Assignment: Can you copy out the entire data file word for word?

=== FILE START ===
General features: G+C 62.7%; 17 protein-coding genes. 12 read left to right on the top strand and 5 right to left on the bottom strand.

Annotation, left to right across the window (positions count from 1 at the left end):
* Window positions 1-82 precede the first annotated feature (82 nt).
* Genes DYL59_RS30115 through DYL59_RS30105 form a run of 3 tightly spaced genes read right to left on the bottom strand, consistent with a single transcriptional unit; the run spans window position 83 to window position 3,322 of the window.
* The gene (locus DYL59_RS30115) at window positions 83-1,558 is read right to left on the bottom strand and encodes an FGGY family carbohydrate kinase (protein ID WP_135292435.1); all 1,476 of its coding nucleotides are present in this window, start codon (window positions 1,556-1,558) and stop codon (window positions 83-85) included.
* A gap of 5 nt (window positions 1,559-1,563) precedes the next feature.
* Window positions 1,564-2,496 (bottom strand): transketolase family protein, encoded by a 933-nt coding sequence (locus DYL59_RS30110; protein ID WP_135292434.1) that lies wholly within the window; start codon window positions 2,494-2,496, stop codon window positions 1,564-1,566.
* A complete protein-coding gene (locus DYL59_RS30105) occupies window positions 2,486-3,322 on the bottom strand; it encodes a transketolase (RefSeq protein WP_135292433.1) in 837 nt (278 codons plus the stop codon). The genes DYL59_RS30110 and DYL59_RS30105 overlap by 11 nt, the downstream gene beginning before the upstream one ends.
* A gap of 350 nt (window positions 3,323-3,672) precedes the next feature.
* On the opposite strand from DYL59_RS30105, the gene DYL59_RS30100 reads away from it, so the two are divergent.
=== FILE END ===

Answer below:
General features: G+C 62.7%; 17 protein-coding genes. 12 read left to right on the top strand and 5 right to left on the bottom strand.

Annotation, left to right across the window (positions count from 1 at the left end):
* Window positions 1-82 precede the first annotated feature (82 nt).
* Genes DYL59_RS30115 through DYL59_RS30105 form a run of 3 tightly spaced genes read right to left on the bottom strand, consistent with a single transcriptional unit; the run spans window position 83 to window position 3,322 of the window.
* The gene (locus DYL59_RS30115) at window positions 83-1,558 is read right to left on the bottom strand and encodes an FGGY family carbohydrate kinase (protein ID WP_135292435.1); all 1,476 of its coding nucleotides are present in this window, start codon (window positions 1,556-1,558) and stop codon (window positions 83-85) included.
* A gap of 5 nt (window positions 1,559-1,563) precedes the next feature.
* Window positions 1,564-2,496 (bottom strand): transketolase family protein, encoded by a 933-nt coding sequence (locus DYL59_RS30110; protein ID WP_135292434.1) that lies wholly within the window; start codon window positions 2,494-2,496, stop codon window positions 1,564-1,566.
* A complete protein-coding gene (locus DYL59_RS30105) occupies window positions 2,486-3,322 on the bottom strand; it encodes a transketolase (RefSeq protein WP_135292433.1) in 837 nt (278 codons plus the stop codon). The genes DYL59_RS30110 and DYL59_RS30105 overlap by 11 nt, the downstream gene beginning before the upstream one ends.
* A gap of 350 nt (window positions 3,323-3,672) precedes the next feature.
* On the opposite strand from DYL59_RS30105, the gene DYL59_RS30100 reads away from it, so the two are divergent.